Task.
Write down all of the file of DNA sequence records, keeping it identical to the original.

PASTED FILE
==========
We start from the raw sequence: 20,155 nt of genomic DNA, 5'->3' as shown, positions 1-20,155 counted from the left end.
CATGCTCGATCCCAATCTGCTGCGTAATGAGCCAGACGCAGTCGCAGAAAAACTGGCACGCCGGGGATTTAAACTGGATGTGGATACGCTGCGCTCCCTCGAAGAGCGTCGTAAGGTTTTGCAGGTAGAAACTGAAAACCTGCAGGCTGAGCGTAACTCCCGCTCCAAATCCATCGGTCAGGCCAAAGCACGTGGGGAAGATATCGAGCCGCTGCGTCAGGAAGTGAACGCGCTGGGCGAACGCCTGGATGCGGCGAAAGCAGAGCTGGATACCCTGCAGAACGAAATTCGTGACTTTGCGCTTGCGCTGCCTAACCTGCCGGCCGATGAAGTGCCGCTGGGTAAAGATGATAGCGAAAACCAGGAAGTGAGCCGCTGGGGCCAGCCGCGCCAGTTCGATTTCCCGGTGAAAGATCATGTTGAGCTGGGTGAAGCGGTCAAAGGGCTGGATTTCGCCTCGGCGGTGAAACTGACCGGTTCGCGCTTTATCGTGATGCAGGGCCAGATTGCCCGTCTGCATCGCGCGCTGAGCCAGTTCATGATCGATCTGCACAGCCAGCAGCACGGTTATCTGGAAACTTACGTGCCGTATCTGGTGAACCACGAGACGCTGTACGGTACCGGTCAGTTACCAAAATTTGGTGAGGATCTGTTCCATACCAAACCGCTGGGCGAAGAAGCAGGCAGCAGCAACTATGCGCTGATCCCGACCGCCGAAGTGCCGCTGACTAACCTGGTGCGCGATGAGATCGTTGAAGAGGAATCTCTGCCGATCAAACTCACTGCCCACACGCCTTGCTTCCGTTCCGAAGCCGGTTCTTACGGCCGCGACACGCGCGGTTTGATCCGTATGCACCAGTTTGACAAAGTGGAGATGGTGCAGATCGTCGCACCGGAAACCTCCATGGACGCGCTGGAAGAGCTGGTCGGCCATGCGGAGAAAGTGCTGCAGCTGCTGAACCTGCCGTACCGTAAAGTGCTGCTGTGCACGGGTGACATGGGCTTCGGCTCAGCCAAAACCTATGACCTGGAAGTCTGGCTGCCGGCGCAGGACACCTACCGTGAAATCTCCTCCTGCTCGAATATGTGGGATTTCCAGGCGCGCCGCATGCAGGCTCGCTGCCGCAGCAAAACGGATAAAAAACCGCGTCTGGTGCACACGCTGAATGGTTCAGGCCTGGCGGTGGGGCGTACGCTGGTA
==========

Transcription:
We start from the raw sequence: 20,155 nt of genomic DNA, 5'->3' as shown, positions 1-20,155 counted from the left end.
CATGCTCGATCCCAATCTGCTGCGTAATGAGCCAGACGCAGTCGCAGAAAAACTGGCACGCCGGGGATTTAAACTGGATGTGGATACGCTGCGCTCCCTCGAAGAGCGTCGTAAGGTTTTGCAGGTAGAAACTGAAAACCTGCAGGCTGAGCGTAACTCCCGCTCCAAATCCATCGGTCAGGCCAAAGCACGTGGGGAAGATATCGAGCCGCTGCGTCAGGAAGTGAACGCGCTGGGCGAACGCCTGGATGCGGCGAAAGCAGAGCTGGATACCCTGCAGAACGAAATTCGTGACTTTGCGCTTGCGCTGCCTAACCTGCCGGCCGATGAAGTGCCGCTGGGTAAAGATGATAGCGAAAACCAGGAAGTGAGCCGCTGGGGCCAGCCGCGCCAGTTCGATTTCCCGGTGAAAGATCATGTTGAGCTGGGTGAAGCGGTCAAAGGGCTGGATTTCGCCTCGGCGGTGAAACTGACCGGTTCGCGCTTTATCGTGATGCAGGGCCAGATTGCCCGTCTGCATCGCGCGCTGAGCCAGTTCATGATCGATCTGCACAGCCAGCAGCACGGTTATCTGGAAACTTACGTGCCGTATCTGGTGAACCACGAGACGCTGTACGGTACCGGTCAGTTACCAAAATTTGGTGAGGATCTGTTCCATACCAAACCGCTGGGCGAAGAAGCAGGCAGCAGCAACTATGCGCTGATCCCGACCGCCGAAGTGCCGCTGACTAACCTGGTGCGCGATGAGATCGTTGAAGAGGAATCTCTGCCGATCAAACTCACTGCCCACACGCCTTGCTTCCGTTCCGAAGCCGGTTCTTACGGCCGCGACACGCGCGGTTTGATCCGTATGCACCAGTTTGACAAAGTGGAGATGGTGCAGATCGTCGCACCGGAAACCTCCATGGACGCGCTGGAAGAGCTGGTCGGCCATGCGGAGAAAGTGCTGCAGCTGCTGAACCTGCCGTACCGTAAAGTGCTGCTGTGCACGGGTGACATGGGCTTCGGCTCAGCCAAAACCTATGACCTGGAAGTCTGGCTGCCGGCGCAGGACACCTACCGTGAAATCTCCTCCTGCTCGAATATGTGGGATTTCCAGGCGCGCCGCATGCAGGCTCGCTGCCGCAGCAAAACGGATAAAAAACCGCGTCTGGTGCACACGCTGAATGGTTCAGGCCTGGCGGTGGGGCGTACGCTGGTA